We were in Snowdonia for the spring: all six days of it. We went in what felt like the end of winter; branches all but bare, fat flower buds on the ashes but not the oaks (last year it was the other way round). We came home in early summer; the biggest difference of all being the beeches, which had managed to unfurl, shake out and spread at least their first four leaves per twig. They were still in that state of infinite tenderness when the shoot is a slender, silky green-grey extension weighed down by almost transparent wisps of leaves, but the sky was full of them, green in the majority over blue as you looked up. Bluebells, open only on sheltered primrose banks before, were jostling in deep violet crowds. Birches and larches were a haze of bright yellow apple green.
I admit I felt cheated. I need leisure to revel in spring. A long day at the office and I would have missed the best part of it. Happily I was in the woods, trying vainly to capture the metamorphosis on my camera. I lay under a rhododendron under a beech, knowing that the picture could fail dismally to convey the filtering light, the pale purple, paler green and intense sky blue woven in restless shades, knowing that the only way really to see is to put away your camera, stop even thinking, and live in your eyeballs.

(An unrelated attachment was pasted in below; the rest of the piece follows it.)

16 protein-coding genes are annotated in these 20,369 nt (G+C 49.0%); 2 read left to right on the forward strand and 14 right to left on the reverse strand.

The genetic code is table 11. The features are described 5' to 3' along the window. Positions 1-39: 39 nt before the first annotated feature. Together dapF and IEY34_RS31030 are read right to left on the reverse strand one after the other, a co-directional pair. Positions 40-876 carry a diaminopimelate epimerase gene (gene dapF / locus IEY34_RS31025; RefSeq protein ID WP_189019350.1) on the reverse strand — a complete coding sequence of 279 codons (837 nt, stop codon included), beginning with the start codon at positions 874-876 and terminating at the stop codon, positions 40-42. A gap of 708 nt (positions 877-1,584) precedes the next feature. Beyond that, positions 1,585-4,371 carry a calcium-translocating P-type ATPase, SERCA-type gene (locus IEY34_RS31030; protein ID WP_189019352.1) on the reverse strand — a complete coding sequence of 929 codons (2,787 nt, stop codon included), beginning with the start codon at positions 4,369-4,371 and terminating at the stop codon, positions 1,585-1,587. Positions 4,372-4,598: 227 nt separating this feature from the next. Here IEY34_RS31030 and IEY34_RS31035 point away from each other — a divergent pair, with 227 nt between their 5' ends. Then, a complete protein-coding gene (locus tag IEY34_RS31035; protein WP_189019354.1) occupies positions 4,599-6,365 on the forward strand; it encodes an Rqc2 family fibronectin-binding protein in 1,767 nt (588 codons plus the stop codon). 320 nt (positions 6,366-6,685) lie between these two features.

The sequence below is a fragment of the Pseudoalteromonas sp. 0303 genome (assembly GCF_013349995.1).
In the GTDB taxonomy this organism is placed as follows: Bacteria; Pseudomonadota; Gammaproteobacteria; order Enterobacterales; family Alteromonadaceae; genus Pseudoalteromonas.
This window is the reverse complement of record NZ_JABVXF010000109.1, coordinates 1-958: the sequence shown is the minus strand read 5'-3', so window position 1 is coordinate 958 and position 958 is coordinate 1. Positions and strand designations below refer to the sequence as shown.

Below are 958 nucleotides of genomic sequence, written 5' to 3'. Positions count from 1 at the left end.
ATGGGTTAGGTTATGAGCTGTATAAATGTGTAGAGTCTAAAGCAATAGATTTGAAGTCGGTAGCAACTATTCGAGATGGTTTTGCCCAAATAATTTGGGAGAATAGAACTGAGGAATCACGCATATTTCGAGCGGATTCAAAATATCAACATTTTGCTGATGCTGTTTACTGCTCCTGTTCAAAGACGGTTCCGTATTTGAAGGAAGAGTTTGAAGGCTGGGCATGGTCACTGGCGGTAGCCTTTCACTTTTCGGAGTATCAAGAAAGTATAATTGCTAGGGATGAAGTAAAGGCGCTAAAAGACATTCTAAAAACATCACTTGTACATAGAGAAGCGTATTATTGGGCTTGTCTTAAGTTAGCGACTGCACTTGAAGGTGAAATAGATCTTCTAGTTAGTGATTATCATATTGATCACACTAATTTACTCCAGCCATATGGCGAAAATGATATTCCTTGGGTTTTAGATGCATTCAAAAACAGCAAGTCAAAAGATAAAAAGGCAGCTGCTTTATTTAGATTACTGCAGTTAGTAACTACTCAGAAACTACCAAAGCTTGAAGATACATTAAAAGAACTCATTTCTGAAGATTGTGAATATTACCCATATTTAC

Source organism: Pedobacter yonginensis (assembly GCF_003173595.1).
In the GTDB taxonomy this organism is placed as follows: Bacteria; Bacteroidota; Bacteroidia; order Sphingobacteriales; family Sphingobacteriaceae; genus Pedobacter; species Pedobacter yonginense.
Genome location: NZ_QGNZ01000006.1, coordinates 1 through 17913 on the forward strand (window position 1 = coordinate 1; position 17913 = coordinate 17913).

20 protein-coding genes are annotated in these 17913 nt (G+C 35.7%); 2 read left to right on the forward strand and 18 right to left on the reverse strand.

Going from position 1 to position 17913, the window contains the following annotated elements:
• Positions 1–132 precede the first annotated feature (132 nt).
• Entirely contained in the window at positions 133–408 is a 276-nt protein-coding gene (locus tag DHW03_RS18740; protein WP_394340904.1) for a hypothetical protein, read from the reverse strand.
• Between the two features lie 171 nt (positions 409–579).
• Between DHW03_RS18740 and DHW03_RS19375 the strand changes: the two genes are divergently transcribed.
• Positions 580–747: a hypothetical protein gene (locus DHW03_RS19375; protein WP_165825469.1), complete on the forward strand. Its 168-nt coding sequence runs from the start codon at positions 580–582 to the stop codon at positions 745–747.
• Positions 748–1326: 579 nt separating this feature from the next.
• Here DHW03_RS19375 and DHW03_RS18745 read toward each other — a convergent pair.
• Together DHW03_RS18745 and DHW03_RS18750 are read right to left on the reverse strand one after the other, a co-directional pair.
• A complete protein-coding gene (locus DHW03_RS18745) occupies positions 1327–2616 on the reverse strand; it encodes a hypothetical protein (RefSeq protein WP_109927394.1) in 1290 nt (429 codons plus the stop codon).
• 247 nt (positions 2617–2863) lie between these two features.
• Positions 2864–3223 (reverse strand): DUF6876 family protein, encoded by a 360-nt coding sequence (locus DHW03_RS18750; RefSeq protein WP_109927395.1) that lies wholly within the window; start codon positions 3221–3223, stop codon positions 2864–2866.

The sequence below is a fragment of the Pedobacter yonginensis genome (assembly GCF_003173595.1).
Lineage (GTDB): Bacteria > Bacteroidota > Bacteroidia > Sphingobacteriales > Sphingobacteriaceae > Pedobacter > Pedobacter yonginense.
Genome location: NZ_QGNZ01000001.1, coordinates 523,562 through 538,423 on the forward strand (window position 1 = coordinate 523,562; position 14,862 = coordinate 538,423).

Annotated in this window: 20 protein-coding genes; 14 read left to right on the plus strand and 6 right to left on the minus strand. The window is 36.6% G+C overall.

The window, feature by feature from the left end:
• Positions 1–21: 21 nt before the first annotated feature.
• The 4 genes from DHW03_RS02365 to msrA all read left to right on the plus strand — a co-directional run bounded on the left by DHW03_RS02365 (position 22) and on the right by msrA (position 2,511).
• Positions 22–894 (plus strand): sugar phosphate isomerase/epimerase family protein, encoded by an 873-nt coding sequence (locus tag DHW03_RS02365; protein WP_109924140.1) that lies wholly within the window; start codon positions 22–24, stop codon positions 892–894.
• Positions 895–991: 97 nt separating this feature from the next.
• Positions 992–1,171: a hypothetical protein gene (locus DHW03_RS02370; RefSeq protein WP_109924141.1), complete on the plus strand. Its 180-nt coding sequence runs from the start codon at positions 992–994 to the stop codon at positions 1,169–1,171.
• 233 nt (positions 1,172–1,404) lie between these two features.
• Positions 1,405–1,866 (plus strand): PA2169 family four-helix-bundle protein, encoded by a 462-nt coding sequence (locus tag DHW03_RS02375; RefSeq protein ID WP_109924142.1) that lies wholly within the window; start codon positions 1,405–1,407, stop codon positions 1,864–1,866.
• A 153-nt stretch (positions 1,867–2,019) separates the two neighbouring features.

The rhododendron is R. augustinii, the nearest (admittedly not very near) to blue. Among the shades of violet and lilac, in dappled sun and shade, they can seem as blue as bluebells. When we acquired our wood, 13 years ago, I planted a dozen R. augustinii along streams and by little waterfalls. I pretty much left them to take their chance. A wood is not a garden; the dustpan and brush have no place in forestry. Despite neglect nine of the twelve have flourished. Last autumn I cleared the invading birch, gorse, bracken and brambles around them. This spring their slender framework and little flowers, as elaborate as orchids, graced the shifting light under beeches and larches like puffs of smoke. I shall plant more. To plant anything else would be gardening.
Of course we went to Bodnant. I had never been there at the cusp of the rhododendron season before, and was ébloui (there are English words, I know, but don’t you love the French?) by the colours, the scale, the mastery of this extraordinary garden cum forest. It made me concentrate on the question of colour. It goes wrong when a bright or strong colour is isolated. A single red flower among pinks is effectively a weed. Red and white are the colours to be most careful with: they need careful grouping with plenty of green. One path in the upper garden is dedicated entirely to red rhodos, with truly regal effect. Down the cascade by the old mill, on the other hand, red fights pink and white, not so much a patchwork as an outbreak of measles.
Even blue, soft as it is, is best played alone.